What’s in it for the close to 60 member companies from different industries participating in DECE/UVVU? Our shared vision is to create a much bigger pie for electronic content distribution (which today only represents a small percentage of all film/video content sold) by removing some of these artificial barriers. By creating the basic infrastructure, UltraViolet also creates opportunities for innovation in business models by everyone who wants to participate. (You don’t need to be a DECE member in order to offer UltraViolet products or services.)

Is this a done deal? My opinion is that it is still very early days for electronic content distribution in general, and UltraViolet in particular. I’m convinced that in the next several years we will see significant innovation in the content distribution space. In times of significant churn in business models, key players, technologies and consumer expectations, such as the one we live in right now, it is hard to predict what will become the new normal. I believe in the vision of UVVU, now we need to see some actual market adoption and see how well everyone executes to deliver on the vision.

From Adobe’s perspective, we see DECE/UltraViolet as highly complementary to our efforts to help drive rich user experiences around content. For instance, the Open Screen Project is an Adobe-led initiative with close to 80 members (many of them also participating in DECE) working together to help establish a consistent execution runtime across a wide range of devices.

More specifically, DECE’s adoption of Flash Access as an approved content protection solution means that UltraViolet content will be able to flow to Flash-enabled PCs and other devices. Flash Access 2.0 shipped in May of this year, and is supported in Flash Player 10.1 and Adobe AIR 2.0, which shipped in June. Conversely, the ability for people to create interactive experiences around UltraViolet content using the #1 platform for video on the Web means that DECE gets very broad reach right from the start. Everyone wins, especially consumers who will soon be able to purchase premium video without having to worry about which device it will play on. Well, mostly, as some device manufacturers may have their own reasons to not play in this ecosystem.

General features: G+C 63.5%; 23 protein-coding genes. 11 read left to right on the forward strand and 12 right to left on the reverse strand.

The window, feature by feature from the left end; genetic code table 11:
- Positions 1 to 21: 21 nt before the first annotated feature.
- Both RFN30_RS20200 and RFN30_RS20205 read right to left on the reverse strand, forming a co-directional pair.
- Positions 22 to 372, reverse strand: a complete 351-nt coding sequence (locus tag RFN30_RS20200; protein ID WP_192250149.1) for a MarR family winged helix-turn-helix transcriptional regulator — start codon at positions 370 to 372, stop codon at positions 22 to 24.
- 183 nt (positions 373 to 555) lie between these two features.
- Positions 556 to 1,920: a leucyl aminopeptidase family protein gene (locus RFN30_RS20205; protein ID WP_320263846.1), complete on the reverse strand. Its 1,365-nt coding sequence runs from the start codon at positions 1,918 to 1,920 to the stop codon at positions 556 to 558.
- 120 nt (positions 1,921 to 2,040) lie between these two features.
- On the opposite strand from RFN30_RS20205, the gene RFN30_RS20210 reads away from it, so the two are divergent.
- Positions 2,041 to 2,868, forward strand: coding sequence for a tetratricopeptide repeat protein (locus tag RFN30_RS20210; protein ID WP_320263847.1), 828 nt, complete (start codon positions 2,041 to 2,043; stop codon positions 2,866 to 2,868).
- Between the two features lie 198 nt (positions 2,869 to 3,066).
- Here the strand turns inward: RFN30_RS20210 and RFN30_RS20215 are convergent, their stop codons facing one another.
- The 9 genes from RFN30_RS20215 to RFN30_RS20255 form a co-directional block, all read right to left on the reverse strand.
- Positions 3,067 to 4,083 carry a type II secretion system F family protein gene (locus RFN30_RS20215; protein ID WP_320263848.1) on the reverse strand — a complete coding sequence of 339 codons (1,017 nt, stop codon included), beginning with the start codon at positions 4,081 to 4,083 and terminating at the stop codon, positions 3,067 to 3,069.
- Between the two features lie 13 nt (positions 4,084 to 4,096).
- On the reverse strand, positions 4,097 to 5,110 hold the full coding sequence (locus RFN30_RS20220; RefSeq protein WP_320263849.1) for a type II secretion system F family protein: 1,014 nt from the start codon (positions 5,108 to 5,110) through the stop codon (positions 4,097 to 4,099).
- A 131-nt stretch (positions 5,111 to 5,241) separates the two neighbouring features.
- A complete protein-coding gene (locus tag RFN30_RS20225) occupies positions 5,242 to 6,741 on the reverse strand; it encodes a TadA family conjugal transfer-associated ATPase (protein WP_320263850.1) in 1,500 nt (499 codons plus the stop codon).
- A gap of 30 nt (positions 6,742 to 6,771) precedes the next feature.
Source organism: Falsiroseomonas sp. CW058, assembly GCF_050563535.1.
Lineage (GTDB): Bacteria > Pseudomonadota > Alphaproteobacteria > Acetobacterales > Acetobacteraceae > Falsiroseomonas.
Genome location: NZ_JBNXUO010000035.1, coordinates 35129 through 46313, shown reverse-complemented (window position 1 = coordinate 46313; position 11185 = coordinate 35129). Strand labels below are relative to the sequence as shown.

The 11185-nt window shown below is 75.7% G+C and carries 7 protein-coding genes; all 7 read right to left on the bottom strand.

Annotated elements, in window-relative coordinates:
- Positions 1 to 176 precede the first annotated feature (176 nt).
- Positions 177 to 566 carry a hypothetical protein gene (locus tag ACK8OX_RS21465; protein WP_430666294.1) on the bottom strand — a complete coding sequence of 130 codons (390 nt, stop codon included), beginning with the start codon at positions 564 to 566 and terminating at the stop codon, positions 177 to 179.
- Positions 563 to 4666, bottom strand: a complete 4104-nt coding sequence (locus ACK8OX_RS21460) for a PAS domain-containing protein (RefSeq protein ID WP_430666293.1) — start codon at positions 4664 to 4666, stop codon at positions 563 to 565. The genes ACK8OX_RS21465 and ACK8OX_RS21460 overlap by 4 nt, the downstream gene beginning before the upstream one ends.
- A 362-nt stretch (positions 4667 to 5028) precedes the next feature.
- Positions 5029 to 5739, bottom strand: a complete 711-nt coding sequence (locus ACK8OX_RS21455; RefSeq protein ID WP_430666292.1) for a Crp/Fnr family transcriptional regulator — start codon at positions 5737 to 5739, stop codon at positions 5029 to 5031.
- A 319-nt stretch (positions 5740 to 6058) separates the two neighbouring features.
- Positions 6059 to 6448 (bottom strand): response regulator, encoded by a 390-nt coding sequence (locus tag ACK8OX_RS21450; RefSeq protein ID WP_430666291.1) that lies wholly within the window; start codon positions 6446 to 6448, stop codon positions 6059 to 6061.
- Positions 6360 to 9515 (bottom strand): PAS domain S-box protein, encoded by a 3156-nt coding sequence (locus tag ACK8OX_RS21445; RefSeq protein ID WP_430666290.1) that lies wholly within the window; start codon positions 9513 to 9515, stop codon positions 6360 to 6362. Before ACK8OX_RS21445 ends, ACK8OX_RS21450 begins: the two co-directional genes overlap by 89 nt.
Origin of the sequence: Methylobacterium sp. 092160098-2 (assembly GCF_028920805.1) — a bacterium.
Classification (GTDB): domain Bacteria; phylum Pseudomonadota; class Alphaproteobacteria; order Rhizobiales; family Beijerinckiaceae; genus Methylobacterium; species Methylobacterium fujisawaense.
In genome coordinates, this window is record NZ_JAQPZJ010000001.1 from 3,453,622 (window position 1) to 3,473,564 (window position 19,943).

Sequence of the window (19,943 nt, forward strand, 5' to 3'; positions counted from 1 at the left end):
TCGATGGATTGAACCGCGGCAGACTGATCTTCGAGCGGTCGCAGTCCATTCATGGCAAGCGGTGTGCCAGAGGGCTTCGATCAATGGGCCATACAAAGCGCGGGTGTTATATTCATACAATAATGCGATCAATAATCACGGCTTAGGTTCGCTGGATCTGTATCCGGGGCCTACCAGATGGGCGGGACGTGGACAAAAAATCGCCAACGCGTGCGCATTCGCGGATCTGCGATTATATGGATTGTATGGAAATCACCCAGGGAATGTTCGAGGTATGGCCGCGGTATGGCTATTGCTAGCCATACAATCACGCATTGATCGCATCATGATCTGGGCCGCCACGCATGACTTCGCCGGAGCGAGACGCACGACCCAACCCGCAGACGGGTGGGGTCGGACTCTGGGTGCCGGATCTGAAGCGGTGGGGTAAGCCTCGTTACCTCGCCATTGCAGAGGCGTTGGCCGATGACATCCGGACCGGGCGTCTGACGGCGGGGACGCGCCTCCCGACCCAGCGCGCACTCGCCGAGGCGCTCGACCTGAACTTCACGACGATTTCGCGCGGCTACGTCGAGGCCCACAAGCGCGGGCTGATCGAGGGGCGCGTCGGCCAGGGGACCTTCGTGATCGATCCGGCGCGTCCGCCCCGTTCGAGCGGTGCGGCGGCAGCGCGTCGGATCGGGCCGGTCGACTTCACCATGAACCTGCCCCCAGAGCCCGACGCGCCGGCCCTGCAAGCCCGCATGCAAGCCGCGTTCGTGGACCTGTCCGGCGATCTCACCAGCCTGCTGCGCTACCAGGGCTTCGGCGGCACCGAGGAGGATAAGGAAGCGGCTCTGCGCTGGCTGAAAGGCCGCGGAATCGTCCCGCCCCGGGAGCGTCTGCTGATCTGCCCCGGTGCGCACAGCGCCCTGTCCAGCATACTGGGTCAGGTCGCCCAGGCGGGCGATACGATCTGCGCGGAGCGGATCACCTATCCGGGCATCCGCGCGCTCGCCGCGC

Florian Pestoni
Principal Product Manager
Adobe Systems

AS3-P2P-LIB and P2P Video Calls on Android

I am very happy that community is getting more and more involved in P2P. I told you, it has endless possibilities!
AS3-P2P-LIB
Pure ActionScript 3.0 Library by Dominic Graefen for Flash developers to start with P2P easily.

All Classes | Example | Project page at GitHub
P2P Video Calls on Android
My fellow evangelist Mark Doherty built […]

SQLLoader and ORA-04043

I had to import almost half of billion rows in one Oracle table and for that I wrote a small SQLLoader script (below): “load data infile * append into table “usermonth…..” And I received the following error message “SQL*Loader-941: Error during describe of table “usermonth” ORA-04043: object “usermonth” does not exist” After one hour of […]

Chris Scott of Swiz is coming to Prague

Don’t miss the next Prague Adobe User Group Meeting on Tuesday 13th July 18:00-20:00.
I really recommend this meeting as it’s a great chance to meeting an independent ActionScript expert from USA, ask advanced questions and so on.
Chris Scott is an Enterprise Software Consultant in the Philadelphia area with over ten years of Java, ColdFusion, ActionScript […]

Summer AIR Mobile Contest 2010 CZ/SK

Adobe Czech Republic in cooperation with youngsters conference JuniorInternet (by Together CZ) opens innovative contest for Czech and Slovak developers to celebrate mobile versions of Flash Player 10.1 and AIR for Android. Enter and win Google Nexus One or Creative Suite 5!

What can you win
1st Place – Google Nexus One (Froyo) + goodies
2nd Place – […]